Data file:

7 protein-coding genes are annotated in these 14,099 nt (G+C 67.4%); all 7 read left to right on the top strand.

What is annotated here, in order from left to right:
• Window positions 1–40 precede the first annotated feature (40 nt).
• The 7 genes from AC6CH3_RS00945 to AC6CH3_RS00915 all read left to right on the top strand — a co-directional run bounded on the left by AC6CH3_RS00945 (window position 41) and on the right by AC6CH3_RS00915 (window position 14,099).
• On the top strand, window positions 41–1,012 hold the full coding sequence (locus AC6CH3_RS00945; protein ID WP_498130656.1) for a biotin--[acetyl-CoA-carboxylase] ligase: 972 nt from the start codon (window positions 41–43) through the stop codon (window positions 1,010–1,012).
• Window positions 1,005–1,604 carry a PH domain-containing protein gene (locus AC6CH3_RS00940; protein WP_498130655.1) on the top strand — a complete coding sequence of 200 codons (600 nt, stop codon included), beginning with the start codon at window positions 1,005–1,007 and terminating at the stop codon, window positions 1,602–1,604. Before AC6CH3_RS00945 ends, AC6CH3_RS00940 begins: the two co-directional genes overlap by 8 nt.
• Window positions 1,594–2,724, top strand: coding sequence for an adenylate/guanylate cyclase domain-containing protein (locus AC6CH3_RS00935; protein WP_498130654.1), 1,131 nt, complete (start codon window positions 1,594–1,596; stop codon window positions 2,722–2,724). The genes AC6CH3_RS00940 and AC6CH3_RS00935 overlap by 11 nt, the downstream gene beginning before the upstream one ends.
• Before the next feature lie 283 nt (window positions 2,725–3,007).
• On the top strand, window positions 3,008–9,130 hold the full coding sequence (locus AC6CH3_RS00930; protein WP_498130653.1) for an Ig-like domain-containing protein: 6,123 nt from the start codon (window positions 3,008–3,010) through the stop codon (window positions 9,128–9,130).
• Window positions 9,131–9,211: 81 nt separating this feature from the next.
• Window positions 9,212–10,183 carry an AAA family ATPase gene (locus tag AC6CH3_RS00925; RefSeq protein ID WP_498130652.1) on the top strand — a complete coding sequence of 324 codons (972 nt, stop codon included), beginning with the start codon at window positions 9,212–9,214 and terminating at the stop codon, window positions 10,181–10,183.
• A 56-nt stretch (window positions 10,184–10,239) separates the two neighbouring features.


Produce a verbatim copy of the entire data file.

7 protein-coding genes are annotated in these 14,099 nt (G+C 67.4%); all 7 read left to right on the top strand.

What is annotated here, in order from left to right:
• Window positions 1–40 precede the first annotated feature (40 nt).
• The 7 genes from AC6CH3_RS00945 to AC6CH3_RS00915 all read left to right on the top strand — a co-directional run bounded on the left by AC6CH3_RS00945 (window position 41) and on the right by AC6CH3_RS00915 (window position 14,099).
• On the top strand, window positions 41–1,012 hold the full coding sequence (locus AC6CH3_RS00945; protein ID WP_498130656.1) for a biotin--[acetyl-CoA-carboxylase] ligase: 972 nt from the start codon (window positions 41–43) through the stop codon (window positions 1,010–1,012).
• Window positions 1,005–1,604 carry a PH domain-containing protein gene (locus AC6CH3_RS00940; protein WP_498130655.1) on the top strand — a complete coding sequence of 200 codons (600 nt, stop codon included), beginning with the start codon at window positions 1,005–1,007 and terminating at the stop codon, window positions 1,602–1,604. Before AC6CH3_RS00945 ends, AC6CH3_RS00940 begins: the two co-directional genes overlap by 8 nt.
• Window positions 1,594–2,724, top strand: coding sequence for an adenylate/guanylate cyclase domain-containing protein (locus AC6CH3_RS00935; protein WP_498130654.1), 1,131 nt, complete (start codon window positions 1,594–1,596; stop codon window positions 2,722–2,724). The genes AC6CH3_RS00940 and AC6CH3_RS00935 overlap by 11 nt, the downstream gene beginning before the upstream one ends.
• Before the next feature lie 283 nt (window positions 2,725–3,007).
• On the top strand, window positions 3,008–9,130 hold the full coding sequence (locus AC6CH3_RS00930; protein WP_498130653.1) for an Ig-like domain-containing protein: 6,123 nt from the start codon (window positions 3,008–3,010) through the stop codon (window positions 9,128–9,130).
• Window positions 9,131–9,211: 81 nt separating this feature from the next.
• Window positions 9,212–10,183 carry an AAA family ATPase gene (locus tag AC6CH3_RS00925; RefSeq protein ID WP_498130652.1) on the top strand — a complete coding sequence of 324 codons (972 nt, stop codon included), beginning with the start codon at window positions 9,212–9,214 and terminating at the stop codon, window positions 10,181–10,183.
• A 56-nt stretch (window positions 10,184–10,239) separates the two neighbouring features.